Please start registering by entering your name and email address. For those who can’t attend our live session, we’ll provide a recording. The session we are offering include:

Introducing the To Do Dashboard

We’ve just launched the latest enhancement to the Retiremap platform with our new employee To Do Dashboard. We developed the Dashboard with our partners at Duke’s Common Cents Lab in order to take the complexity out of financial decision-making and help people make real progress on their money.

In fact, we created a whole page explaining how it works, so rather than replicating that in this post, you can read all about it here.

Why financial wellness will face a reckoning with employers

There’s a very real danger that financial wellness programs will flame out with employers. That’s because they are designed to educate, not change employee behavior.

Without metrics to show behavior change (e.g. open a new 401(k), HSA, emergency savings account + income flowing into those accounts), employers will sour on these programs. And it could happen before financial wellness gains real traction.

I just sat down to discuss these dangers and how advisors can counter the trend of low or no impact financial wellness programs. Check it out our recent video interview with Fred Barstein for 401kTV.

Fred and I also discussed how advisors are missing out on a critical behavioral strategy to reinforce their value to clients, while measurably impacting employee behavior.

Retiremap 2.0 Released After 10 Month Collaboration with Duke University and Renowned Behavioral Economist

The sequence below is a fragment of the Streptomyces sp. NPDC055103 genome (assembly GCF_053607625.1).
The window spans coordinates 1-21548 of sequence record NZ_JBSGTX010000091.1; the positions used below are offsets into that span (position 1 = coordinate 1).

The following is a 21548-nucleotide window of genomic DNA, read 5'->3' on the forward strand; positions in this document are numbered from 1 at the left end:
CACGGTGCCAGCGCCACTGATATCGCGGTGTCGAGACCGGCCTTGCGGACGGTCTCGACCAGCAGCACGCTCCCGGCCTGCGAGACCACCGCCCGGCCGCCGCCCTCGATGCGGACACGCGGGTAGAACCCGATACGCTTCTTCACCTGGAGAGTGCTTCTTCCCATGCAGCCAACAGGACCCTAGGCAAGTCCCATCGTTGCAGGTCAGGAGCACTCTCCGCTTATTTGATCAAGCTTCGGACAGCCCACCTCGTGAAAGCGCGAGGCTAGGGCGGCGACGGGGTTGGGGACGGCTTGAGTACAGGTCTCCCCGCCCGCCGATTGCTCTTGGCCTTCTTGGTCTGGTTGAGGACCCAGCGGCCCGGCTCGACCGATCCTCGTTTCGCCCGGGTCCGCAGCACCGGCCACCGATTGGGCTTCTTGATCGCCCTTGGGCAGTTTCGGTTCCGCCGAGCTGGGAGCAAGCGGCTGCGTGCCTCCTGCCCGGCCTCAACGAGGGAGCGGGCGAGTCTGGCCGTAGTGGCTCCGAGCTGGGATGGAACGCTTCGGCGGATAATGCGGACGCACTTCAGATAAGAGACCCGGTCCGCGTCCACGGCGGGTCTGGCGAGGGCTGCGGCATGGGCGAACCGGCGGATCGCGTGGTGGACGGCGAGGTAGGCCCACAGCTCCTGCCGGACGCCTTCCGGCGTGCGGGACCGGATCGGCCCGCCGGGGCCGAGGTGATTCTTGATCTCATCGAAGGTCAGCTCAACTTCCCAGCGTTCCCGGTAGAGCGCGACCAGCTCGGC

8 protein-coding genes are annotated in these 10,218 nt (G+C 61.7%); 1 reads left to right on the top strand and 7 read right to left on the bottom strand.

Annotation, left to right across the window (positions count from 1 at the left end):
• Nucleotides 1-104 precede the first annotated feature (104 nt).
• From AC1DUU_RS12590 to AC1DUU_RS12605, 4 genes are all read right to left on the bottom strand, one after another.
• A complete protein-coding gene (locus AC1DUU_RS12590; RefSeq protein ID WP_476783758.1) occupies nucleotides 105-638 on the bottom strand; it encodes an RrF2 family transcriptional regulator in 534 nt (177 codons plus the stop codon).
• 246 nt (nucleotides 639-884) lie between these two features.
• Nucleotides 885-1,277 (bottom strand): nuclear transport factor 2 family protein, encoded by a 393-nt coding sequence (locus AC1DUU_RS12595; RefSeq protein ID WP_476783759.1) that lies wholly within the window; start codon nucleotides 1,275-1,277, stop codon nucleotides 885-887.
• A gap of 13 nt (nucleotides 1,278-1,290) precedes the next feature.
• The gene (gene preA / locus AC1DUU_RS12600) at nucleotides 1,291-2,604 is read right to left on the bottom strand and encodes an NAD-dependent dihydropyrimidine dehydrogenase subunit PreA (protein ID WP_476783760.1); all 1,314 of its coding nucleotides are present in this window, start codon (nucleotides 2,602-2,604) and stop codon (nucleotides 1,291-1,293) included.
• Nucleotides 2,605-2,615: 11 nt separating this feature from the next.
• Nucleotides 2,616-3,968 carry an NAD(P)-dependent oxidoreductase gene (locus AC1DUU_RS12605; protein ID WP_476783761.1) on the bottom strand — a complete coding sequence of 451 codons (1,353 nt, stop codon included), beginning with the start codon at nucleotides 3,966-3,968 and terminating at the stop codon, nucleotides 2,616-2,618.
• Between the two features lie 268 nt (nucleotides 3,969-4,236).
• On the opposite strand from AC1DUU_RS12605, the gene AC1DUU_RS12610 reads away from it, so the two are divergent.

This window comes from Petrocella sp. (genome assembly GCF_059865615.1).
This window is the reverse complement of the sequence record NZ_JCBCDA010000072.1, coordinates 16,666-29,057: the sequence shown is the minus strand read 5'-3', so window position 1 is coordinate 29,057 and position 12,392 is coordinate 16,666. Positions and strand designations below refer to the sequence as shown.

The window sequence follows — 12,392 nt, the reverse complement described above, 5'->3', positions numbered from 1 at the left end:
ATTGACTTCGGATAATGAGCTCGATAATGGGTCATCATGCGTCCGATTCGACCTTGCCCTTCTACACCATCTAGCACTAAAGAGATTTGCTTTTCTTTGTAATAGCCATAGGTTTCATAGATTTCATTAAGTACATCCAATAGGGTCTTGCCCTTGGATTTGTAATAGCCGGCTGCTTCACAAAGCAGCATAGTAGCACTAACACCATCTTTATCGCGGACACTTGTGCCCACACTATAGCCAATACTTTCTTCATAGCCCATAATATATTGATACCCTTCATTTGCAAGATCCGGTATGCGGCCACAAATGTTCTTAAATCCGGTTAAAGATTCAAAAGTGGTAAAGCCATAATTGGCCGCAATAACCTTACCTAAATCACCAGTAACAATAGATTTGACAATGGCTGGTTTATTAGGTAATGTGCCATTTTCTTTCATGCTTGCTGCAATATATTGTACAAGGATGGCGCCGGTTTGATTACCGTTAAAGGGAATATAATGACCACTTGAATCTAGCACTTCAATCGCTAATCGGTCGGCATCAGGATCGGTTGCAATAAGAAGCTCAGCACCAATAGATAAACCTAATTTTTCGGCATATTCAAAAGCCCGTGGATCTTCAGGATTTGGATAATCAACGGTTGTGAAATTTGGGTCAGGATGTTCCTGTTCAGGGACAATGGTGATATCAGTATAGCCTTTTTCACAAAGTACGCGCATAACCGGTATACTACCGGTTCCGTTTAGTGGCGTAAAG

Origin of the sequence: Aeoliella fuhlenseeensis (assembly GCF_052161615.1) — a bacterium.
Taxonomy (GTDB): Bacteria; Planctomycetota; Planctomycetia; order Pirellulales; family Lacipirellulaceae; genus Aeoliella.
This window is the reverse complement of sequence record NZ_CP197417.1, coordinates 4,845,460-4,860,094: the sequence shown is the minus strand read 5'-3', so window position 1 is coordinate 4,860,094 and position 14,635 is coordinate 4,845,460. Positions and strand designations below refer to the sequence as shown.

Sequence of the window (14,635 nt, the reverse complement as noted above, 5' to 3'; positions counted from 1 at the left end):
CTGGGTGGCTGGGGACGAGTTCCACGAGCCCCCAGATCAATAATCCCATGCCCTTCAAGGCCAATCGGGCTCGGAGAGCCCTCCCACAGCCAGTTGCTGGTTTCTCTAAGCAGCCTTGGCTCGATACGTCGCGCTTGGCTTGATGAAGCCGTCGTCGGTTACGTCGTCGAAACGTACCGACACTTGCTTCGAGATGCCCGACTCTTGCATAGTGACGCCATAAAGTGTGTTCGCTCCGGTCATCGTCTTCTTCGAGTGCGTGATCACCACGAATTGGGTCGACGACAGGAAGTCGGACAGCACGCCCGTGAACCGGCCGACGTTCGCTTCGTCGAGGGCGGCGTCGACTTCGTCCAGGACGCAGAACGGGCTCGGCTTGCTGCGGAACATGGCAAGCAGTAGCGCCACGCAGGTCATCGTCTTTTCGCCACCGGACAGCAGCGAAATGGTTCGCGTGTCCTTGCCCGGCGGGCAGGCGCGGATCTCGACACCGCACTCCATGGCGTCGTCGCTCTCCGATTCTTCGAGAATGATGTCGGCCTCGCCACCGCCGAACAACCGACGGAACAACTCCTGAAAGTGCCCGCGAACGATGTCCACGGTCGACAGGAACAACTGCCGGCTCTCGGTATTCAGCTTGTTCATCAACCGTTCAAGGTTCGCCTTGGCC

SAN FRANCISCO, September 8, 2016 — After an intensive 10 month product and research collaboration with Duke University’s Common Cents Lab, Retiremap is relaunching its financial wellness platform. The new vision for Retiremap 2.0 is based on a close collaboration with renowned behavioral economist, NY Times bestselling author, Wall Street Journal columnist and James B. Duke Professor of Behavioral Economics at Duke University, Dan Ariely.

To learn more about Retiremap 2.0 and the new research-backed platform, attend the launch webinar on Thursday, September 22nd at 11am Pacific:

“We usually think that the best cure for bad financial decisions is financial literacy.  Just teach people, and all will be solved. Sadly this is not the case, and even worse, the evidence is that financial literacy’s effectiveness is close to zero.” said Professor Dan Ariely.  “What we need is a system that takes the complexity of financial decision making, breaks it into actionable components, and coaches us on taking one step at a time. This is what Retiremap is designed to do.”

“Retiremap 2.0 is much more than a financial wellness program- it is a technology platform that works to improve financial well-being using key insights from the field of behavioral economics.  We have created a personalized communications platform that coaches employees based on what research tells us works in real life,” said Matt Iverson, CEO at Retiremap.  “Retiremap 2.0 uses employees’ data to deeply personalize their path to financial wellness, while automating and scaling many of the most impactful aspects of advisor-employee interactions, including confidence-building, trust and the perception of value.  Additionally, in the situations where it makes sense, employees can easily connect live with their retirement plan advisor through any number of channels.”

Retiremap 2.0 will be made available to only a very limited group of retirement plan advisory firms.  The selection process will be announced on the September 22nd webinar. In additional to exclusive access to Retiremap 2.0, selected firms will be able to demonstrate financial wellness thought leadership with exclusive access to some of Duke and Retiremap’s key research findings.


The Retiremap 2.0 platform empowers employers and advisors to deliver:

  • Personalized, automated financial wellness coaching covering a range of needs, including getting out of debt and buying a home

  • An easy and efficient way for employees to connect live with their plan advisors

  • A research-backed model for behavior change

  • Dramatically increased scale and efficiency